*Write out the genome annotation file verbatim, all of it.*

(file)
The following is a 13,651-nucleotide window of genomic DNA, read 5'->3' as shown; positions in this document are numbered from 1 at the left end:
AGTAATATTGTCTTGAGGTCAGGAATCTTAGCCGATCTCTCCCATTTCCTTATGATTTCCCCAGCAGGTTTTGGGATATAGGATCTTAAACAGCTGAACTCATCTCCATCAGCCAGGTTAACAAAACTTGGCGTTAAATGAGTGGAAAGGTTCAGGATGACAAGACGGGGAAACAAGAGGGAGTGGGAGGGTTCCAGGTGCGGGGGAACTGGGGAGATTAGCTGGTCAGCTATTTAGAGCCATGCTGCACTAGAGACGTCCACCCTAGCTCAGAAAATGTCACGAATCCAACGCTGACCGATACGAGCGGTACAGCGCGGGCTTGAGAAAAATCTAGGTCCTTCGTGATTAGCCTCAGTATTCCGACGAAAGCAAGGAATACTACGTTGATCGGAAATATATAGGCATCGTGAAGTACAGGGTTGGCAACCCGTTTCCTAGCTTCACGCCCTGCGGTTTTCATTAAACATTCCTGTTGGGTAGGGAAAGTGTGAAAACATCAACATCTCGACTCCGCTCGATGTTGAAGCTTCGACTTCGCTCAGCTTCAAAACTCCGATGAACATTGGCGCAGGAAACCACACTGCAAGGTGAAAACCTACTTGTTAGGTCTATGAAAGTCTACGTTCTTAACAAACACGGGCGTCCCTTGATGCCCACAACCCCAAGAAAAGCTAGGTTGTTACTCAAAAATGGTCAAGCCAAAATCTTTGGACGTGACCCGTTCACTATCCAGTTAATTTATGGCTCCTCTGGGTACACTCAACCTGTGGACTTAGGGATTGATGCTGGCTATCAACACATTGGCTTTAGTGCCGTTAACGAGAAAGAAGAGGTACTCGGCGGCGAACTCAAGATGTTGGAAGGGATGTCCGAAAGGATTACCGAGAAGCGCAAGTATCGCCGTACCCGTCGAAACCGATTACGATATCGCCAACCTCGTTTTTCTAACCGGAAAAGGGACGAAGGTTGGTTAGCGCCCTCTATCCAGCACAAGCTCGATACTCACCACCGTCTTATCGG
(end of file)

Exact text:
The following is a 13,651-nucleotide window of genomic DNA, read 5'->3' as shown; positions in this document are numbered from 1 at the left end:
AGTAATATTGTCTTGAGGTCAGGAATCTTAGCCGATCTCTCCCATTTCCTTATGATTTCCCCAGCAGGTTTTGGGATATAGGATCTTAAACAGCTGAACTCATCTCCATCAGCCAGGTTAACAAAACTTGGCGTTAAATGAGTGGAAAGGTTCAGGATGACAAGACGGGGAAACAAGAGGGAGTGGGAGGGTTCCAGGTGCGGGGGAACTGGGGAGATTAGCTGGTCAGCTATTTAGAGCCATGCTGCACTAGAGACGTCCACCCTAGCTCAGAAAATGTCACGAATCCAACGCTGACCGATACGAGCGGTACAGCGCGGGCTTGAGAAAAATCTAGGTCCTTCGTGATTAGCCTCAGTATTCCGACGAAAGCAAGGAATACTACGTTGATCGGAAATATATAGGCATCGTGAAGTACAGGGTTGGCAACCCGTTTCCTAGCTTCACGCCCTGCGGTTTTCATTAAACATTCCTGTTGGGTAGGGAAAGTGTGAAAACATCAACATCTCGACTCCGCTCGATGTTGAAGCTTCGACTTCGCTCAGCTTCAAAACTCCGATGAACATTGGCGCAGGAAACCACACTGCAAGGTGAAAACCTACTTGTTAGGTCTATGAAAGTCTACGTTCTTAACAAACACGGGCGTCCCTTGATGCCCACAACCCCAAGAAAAGCTAGGTTGTTACTCAAAAATGGTCAAGCCAAAATCTTTGGACGTGACCCGTTCACTATCCAGTTAATTTATGGCTCCTCTGGGTACACTCAACCTGTGGACTTAGGGATTGATGCTGGCTATCAACACATTGGCTTTAGTGCCGTTAACGAGAAAGAAGAGGTACTCGGCGGCGAACTCAAGATGTTGGAAGGGATGTCCGAAAGGATTACCGAGAAGCGCAAGTATCGCCGTACCCGTCGAAACCGATTACGATATCGCCAACCTCGTTTTTCTAACCGGAAAAGGGACGAAGGTTGGTTAGCGCCCTCTATCCAGCACAAGCTCGATACTCACCACCGTCTTATCGG